Georgetown Welcomes Deus Bazira and Colleagues to Lead New Global Health Center
Posted in News Release | Tagged global health, public health
WASHINGTON (April 15, 2019) — Georgetown University Medical Center (GUMC) announces the appointment of Deus Bazira, DrPH, MPH, MBA, BPharm, an expert in health systems strengthening and a public health practitioner with decades of in-depth field-level practical experience in global health in emerging economies, to establish and co-direct Georgetown’s new Center for Global Health Practice and Impact (CGHPI).
The CGHPI aims to advance the use of evidence through a human-centered approach and support countries to improve the health of their populations, safeguard their communities against health-related threats and ultimately achieve health equity.
Backed by evidence and ongoing research, the CGHPI’s programs will focus on increasing the effectiveness and efficiency of public health interventions that seek to alleviate major causes of illness for millions of people around the world, with a particular emphasis on marginalized groups. The center will support countries in engagement from the community to international levels to optimize the use of evidence to inform public health programming and to narrow the gap between research, policy and practice.
Addressing Pervasive Health Challenges
Initial work of the center will include institutionalizing the use of data and evidence to increase access to quality health interventions, modeling health service delivery for priority infectious diseases (including HIV/AIDS, TB and malaria) and noncommunicable diseases.
In addition, the CGHPI will broaden its collaboration across disciplines, uniting with various schools, faculty and students as part of our Global Health Initiative to develop interdisciplinary strategies to address broader social determinants of health. The new center builds upon the work of Georgetown’s Center for Global Health Quality (now expanded to the CGHPI), led by Mark Dybul, MD, and Charles B. Holmes, MD, MPH.
Bazira and Dybul serve as co-directors of the new center, and Holmes is joined by Sylvia Ojoo, MBChB, DTM&H, MRCP, as faculty co-directors of CGHPI.
“We’re deeply grateful to have the leadership and expertise of Dr. Bazira as we seek to leverage the resources of the university to contribute to the global response to HIV/AIDS and urgent global health challenges,” said President John J. DeGioia. “His extraordinary knowledge and experience enable our university-wide Global Health Initiative to deepen its impact and our ability to address some of the most pervasive and persistent health challenges facing our world today.”
Leadership Team Named
In addition to Bazira, Georgetown has recruited two well-established and highly regarded leaders of global health programs in African countries. In addition to her role as faculty co-director, Ojoo also serves as resident director and develops new programs in eastern Africa. Bola Gobir, MBBS, MSc, joins as resident director to develop new programs in western and central Africa.
Ojoo and Gobir both worked with Bazira at the University of Maryland, Baltimore (UMB), where he led an extensive program implementation and research portfolio as founding director of the Center for International Health, Education, and Biosecurity at the Institute of Human Virology, which included programs in 10 sub-Saharan and two Caribbean countries.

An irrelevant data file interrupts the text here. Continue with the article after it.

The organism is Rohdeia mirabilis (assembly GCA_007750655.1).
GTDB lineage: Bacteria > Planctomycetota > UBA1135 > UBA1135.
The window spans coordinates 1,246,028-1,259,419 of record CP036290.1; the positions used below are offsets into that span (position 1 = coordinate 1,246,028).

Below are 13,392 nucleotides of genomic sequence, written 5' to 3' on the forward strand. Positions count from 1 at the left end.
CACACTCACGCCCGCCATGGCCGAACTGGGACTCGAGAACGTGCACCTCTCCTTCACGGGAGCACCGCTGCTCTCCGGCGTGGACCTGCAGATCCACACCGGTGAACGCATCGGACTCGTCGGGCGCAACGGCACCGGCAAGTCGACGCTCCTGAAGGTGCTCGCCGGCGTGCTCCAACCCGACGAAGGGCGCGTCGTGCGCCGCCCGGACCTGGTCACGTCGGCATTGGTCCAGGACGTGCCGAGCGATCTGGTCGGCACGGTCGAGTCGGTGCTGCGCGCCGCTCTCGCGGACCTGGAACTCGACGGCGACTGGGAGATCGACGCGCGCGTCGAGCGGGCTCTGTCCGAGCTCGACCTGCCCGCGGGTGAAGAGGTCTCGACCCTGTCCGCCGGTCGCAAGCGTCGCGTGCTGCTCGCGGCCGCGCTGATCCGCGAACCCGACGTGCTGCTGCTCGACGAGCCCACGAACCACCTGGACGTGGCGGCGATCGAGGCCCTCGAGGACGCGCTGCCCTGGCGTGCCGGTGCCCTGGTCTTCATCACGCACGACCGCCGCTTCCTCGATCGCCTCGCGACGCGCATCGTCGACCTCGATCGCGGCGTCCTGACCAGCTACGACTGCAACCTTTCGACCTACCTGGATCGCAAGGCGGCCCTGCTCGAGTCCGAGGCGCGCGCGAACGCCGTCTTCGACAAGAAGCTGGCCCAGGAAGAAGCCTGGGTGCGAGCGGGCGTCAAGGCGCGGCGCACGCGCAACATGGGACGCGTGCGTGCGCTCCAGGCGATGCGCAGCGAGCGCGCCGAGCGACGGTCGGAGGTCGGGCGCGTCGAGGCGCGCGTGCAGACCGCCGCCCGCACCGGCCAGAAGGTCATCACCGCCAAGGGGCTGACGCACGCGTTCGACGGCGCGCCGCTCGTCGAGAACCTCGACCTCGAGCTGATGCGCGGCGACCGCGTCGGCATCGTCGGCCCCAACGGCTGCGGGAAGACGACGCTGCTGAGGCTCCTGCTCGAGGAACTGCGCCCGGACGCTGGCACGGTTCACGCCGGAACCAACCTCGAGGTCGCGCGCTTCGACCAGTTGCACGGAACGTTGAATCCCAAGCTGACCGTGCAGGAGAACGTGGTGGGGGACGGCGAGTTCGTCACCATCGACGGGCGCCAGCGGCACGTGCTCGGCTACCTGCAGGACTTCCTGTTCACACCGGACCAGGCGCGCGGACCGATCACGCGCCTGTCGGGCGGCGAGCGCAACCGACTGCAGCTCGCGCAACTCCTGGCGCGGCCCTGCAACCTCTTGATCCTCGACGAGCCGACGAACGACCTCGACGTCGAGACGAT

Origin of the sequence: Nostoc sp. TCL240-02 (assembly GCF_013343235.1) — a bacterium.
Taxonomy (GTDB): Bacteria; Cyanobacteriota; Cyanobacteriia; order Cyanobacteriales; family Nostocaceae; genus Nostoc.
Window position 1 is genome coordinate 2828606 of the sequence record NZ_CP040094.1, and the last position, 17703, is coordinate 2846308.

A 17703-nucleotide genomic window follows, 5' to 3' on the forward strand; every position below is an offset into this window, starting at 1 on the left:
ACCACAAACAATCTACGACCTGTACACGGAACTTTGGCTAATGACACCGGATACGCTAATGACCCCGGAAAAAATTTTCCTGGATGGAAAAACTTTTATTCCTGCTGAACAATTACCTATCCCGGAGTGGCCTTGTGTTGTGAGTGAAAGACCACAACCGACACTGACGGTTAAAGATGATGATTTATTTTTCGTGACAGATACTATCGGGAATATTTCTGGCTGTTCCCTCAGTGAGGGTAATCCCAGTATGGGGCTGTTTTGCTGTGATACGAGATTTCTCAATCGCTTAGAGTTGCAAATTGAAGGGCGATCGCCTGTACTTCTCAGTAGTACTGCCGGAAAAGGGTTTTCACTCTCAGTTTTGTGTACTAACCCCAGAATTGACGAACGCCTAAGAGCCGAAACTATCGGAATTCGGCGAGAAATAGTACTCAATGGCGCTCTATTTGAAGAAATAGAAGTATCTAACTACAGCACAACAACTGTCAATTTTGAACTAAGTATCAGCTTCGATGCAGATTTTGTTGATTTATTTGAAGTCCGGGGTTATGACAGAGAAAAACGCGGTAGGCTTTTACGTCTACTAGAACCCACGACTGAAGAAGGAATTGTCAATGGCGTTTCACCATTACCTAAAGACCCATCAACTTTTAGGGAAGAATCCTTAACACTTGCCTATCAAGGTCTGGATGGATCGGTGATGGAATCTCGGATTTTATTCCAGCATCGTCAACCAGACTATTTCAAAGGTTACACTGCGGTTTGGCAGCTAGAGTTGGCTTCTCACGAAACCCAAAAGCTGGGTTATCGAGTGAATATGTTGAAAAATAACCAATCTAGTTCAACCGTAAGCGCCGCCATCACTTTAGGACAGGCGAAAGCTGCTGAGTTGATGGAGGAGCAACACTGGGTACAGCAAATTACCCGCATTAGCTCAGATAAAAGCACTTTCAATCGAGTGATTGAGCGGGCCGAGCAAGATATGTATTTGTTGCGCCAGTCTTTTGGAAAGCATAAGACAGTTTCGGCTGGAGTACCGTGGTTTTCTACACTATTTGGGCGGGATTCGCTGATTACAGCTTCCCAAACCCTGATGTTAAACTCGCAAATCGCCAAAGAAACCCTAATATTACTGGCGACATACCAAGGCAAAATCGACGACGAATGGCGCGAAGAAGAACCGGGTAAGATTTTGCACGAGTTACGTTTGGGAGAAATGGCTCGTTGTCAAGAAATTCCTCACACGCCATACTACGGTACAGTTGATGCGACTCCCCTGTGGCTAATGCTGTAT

“I’m very pleased to forge this close partnership with Deus, a global health practitioner devoted to working on the most critical issues in global health,” says Dybul, co-director with Bazira of the new center. “Deus has a proven track record of allowing evidence to guide the development of sustainable and resilient health care systems from the ground up, leading to strong outcomes and empowerment of country partners. His leadership, acute focus and expertise are much needed. I am also delighted that he is joined by Sylvia and Bola, who are welcome additions to our growing center’s team.”
Bazira sees a productive home in Georgetown to expand on the work he and his team have led related to HIV and AIDS, including health systems strengthening, global health security, implementation science, technology application in improving access to health care, as well as pre-service and in-service education and training.
Global Health Equity
“As a Jesuit institution, Georgetown is widely regarded for its tradition of social justice. Since much of our past work focuses on promoting global health equity, I see the mission of our new center and Georgetown’s aligning extremely well. We believe strongly in people-centered design of solutions, and hence the blending of local solutions for local problems informed by global best practices,” Bazira said.
The move to Georgetown also signals Bazira’s interest in building collaborations across disciplines by engaging with new colleagues beyond Georgetown’s medical center in areas such as law, public policy, business, and diplomacy.
“Georgetown’s interdisciplinary approach, coupled with its strategic location in Washington, D.C., at the seat of policymaking, offers the ideal setting for the new center,” says Edward B. Healton, MD, MPH, GUMC’s executive vice president for health sciences and executive dean of the Georgetown School of Medicine. “Many of these opportunities would extend to the classroom and expand experiential learning opportunities for students in multiple degree programs.”
In addition, Bazira says experiences from abroad will help inform domestic health programming, especially in poor urban communities in the United States.
“This is a very important element to being a true global health institution,” he says.
Citing Georgetown’s broad existing global health portfolio, Bazira said he looks forward to “combining forces” with Dybul and other Georgetown colleagues to find new synergies and amplify the university’s global health impact.
Healton says Bazira’s unique blend of expertise and strong in-country partnerships will prove pivotal.